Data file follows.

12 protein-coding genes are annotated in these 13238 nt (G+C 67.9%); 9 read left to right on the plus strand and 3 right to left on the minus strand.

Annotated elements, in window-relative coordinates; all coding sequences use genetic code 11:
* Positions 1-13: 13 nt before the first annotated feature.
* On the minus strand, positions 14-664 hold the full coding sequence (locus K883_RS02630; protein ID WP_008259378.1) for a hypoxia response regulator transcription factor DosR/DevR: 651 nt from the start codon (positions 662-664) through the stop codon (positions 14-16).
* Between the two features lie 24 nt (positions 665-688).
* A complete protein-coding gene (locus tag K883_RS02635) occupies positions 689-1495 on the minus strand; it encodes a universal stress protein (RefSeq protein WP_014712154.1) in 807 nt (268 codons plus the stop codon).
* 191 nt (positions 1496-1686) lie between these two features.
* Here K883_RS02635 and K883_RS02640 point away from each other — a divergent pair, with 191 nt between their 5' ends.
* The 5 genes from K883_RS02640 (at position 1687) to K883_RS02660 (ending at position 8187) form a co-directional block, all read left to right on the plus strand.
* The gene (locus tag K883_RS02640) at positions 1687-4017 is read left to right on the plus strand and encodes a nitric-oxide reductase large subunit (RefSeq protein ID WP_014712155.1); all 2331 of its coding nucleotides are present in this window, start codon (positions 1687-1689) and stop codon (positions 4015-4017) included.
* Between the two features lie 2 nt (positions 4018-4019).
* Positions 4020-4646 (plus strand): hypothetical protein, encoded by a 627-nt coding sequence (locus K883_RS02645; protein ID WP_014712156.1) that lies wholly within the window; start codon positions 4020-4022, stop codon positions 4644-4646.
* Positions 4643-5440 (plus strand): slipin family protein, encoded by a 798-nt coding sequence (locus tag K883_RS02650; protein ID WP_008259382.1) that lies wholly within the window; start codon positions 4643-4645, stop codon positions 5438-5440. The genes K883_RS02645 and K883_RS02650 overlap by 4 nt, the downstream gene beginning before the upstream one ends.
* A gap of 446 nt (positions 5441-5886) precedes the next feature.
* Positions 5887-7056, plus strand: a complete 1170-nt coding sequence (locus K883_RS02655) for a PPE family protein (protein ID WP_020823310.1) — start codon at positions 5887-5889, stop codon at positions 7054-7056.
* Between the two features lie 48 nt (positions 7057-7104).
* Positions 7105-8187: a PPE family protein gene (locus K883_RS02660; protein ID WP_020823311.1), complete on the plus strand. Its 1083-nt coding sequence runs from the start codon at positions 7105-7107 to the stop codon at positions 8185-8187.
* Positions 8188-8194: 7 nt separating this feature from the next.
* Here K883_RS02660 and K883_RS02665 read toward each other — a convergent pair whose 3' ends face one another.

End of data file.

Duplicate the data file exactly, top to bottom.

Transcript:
12 protein-coding genes are annotated in these 13238 nt (G+C 67.9%); 9 read left to right on the plus strand and 3 right to left on the minus strand.

Annotated elements, in window-relative coordinates; all coding sequences use genetic code 11:
* Positions 1-13: 13 nt before the first annotated feature.
* On the minus strand, positions 14-664 hold the full coding sequence (locus K883_RS02630; protein ID WP_008259378.1) for a hypoxia response regulator transcription factor DosR/DevR: 651 nt from the start codon (positions 662-664) through the stop codon (positions 14-16).
* Between the two features lie 24 nt (positions 665-688).
* A complete protein-coding gene (locus tag K883_RS02635) occupies positions 689-1495 on the minus strand; it encodes a universal stress protein (RefSeq protein WP_014712154.1) in 807 nt (268 codons plus the stop codon).
* 191 nt (positions 1496-1686) lie between these two features.
* Here K883_RS02635 and K883_RS02640 point away from each other — a divergent pair, with 191 nt between their 5' ends.
* The 5 genes from K883_RS02640 (at position 1687) to K883_RS02660 (ending at position 8187) form a co-directional block, all read left to right on the plus strand.
* The gene (locus tag K883_RS02640) at positions 1687-4017 is read left to right on the plus strand and encodes a nitric-oxide reductase large subunit (RefSeq protein ID WP_014712155.1); all 2331 of its coding nucleotides are present in this window, start codon (positions 1687-1689) and stop codon (positions 4015-4017) included.
* Between the two features lie 2 nt (positions 4018-4019).
* Positions 4020-4646 (plus strand): hypothetical protein, encoded by a 627-nt coding sequence (locus K883_RS02645; protein ID WP_014712156.1) that lies wholly within the window; start codon positions 4020-4022, stop codon positions 4644-4646.
* Positions 4643-5440 (plus strand): slipin family protein, encoded by a 798-nt coding sequence (locus tag K883_RS02650; protein ID WP_008259382.1) that lies wholly within the window; start codon positions 4643-4645, stop codon positions 5438-5440. The genes K883_RS02645 and K883_RS02650 overlap by 4 nt, the downstream gene beginning before the upstream one ends.
* A gap of 446 nt (positions 5441-5886) precedes the next feature.
* Positions 5887-7056, plus strand: a complete 1170-nt coding sequence (locus K883_RS02655) for a PPE family protein (protein ID WP_020823310.1) — start codon at positions 5887-5889, stop codon at positions 7054-7056.
* Between the two features lie 48 nt (positions 7057-7104).
* Positions 7105-8187: a PPE family protein gene (locus K883_RS02660; protein ID WP_020823311.1), complete on the plus strand. Its 1083-nt coding sequence runs from the start codon at positions 7105-7107 to the stop codon at positions 8185-8187.
* Positions 8188-8194: 7 nt separating this feature from the next.
* Here K883_RS02660 and K883_RS02665 read toward each other — a convergent pair whose 3' ends face one another.